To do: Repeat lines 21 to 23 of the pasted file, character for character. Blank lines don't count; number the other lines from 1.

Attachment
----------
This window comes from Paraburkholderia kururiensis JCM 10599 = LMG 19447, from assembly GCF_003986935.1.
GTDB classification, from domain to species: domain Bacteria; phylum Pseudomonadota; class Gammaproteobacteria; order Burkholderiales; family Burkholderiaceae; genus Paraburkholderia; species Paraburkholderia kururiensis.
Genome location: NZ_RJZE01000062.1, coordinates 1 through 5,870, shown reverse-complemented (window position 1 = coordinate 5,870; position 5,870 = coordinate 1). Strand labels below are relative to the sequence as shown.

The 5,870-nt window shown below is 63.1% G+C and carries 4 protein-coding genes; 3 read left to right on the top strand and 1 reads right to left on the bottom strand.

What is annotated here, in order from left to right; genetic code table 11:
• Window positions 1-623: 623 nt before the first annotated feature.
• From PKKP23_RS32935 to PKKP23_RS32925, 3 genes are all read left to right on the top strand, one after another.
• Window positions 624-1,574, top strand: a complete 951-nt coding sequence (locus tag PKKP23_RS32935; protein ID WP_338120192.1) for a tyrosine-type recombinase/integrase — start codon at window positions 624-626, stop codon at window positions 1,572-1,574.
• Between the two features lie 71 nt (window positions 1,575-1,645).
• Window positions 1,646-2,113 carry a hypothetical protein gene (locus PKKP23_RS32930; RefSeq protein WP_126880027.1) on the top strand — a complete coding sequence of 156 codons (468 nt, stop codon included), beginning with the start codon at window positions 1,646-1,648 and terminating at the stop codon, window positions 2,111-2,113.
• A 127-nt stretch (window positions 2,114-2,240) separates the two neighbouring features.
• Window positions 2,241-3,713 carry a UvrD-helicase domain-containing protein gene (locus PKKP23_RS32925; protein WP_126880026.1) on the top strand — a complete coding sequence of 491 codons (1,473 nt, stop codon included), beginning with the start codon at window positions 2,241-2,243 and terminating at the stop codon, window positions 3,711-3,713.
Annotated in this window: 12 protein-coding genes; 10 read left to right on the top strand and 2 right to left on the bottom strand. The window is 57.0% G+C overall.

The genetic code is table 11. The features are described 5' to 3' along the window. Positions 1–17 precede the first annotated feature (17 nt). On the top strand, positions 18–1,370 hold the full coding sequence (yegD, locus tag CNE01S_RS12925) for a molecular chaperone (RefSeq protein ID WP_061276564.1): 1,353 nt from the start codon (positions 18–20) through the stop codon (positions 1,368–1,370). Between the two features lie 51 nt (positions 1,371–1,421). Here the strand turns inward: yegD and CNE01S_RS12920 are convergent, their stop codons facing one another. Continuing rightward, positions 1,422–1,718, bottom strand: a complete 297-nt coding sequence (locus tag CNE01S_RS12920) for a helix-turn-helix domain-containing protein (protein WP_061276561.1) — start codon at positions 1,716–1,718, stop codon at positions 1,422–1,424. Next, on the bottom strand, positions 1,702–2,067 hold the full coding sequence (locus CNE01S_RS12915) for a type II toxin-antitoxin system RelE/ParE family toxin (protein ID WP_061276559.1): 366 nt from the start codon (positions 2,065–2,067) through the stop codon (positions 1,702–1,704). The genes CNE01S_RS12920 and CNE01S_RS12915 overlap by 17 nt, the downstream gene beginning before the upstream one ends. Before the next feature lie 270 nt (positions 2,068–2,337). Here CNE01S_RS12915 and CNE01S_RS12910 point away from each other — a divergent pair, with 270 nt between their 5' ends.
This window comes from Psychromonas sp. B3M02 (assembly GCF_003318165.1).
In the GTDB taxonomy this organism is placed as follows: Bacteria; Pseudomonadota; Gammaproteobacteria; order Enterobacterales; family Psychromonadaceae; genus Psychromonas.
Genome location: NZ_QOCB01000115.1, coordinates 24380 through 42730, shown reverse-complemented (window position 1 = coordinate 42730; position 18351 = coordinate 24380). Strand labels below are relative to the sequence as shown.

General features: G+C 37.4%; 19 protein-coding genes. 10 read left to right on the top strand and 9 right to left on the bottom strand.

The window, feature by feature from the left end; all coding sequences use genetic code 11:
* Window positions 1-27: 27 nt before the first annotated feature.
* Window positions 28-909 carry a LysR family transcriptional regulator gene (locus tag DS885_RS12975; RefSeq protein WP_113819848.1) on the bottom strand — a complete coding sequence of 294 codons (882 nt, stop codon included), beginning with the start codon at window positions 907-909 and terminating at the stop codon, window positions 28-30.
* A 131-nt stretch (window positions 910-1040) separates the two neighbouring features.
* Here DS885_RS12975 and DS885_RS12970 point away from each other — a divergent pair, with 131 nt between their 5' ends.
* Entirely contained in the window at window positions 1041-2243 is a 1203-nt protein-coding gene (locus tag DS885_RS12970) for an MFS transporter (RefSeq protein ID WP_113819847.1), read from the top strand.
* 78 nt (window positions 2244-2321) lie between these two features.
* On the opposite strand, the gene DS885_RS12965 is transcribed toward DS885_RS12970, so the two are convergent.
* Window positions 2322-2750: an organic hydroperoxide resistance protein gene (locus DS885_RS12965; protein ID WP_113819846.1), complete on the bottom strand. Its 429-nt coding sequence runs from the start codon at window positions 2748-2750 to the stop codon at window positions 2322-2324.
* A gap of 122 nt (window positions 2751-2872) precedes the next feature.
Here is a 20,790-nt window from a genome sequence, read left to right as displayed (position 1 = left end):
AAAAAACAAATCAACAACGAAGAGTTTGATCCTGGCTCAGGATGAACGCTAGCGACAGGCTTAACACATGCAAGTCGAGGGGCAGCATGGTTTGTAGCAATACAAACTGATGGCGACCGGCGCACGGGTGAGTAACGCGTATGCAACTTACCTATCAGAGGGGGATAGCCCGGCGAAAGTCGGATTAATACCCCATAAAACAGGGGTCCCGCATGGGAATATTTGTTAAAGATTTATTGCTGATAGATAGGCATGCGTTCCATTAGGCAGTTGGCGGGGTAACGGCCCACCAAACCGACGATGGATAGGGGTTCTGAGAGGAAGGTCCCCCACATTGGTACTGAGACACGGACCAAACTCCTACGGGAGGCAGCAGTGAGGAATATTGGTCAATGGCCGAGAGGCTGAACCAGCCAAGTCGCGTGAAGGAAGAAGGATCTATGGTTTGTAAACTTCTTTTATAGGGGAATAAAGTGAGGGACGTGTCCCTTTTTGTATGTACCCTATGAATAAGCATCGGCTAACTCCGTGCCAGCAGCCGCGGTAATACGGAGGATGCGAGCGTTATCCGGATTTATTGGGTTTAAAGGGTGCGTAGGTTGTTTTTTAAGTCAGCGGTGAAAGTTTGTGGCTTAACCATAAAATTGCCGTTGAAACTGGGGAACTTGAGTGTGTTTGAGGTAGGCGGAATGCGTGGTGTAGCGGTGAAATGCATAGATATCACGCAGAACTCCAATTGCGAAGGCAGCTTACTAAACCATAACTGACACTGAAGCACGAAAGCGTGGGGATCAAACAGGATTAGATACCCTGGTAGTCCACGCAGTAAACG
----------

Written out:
* Window positions 28-909 carry a LysR family transcriptional regulator gene (locus tag DS885_RS12975; RefSeq protein WP_113819848.1) on the bottom strand — a complete coding sequence of 294 codons (882 nt, stop codon included), beginning with the start codon at window positions 907-909 and terminating at the stop codon, window positions 28-30.
* A 131-nt stretch (window positions 910-1040) separates the two neighbouring features.
* Here DS885_RS12975 and DS885_RS12970 point away from each other — a divergent pair, with 131 nt between their 5' ends.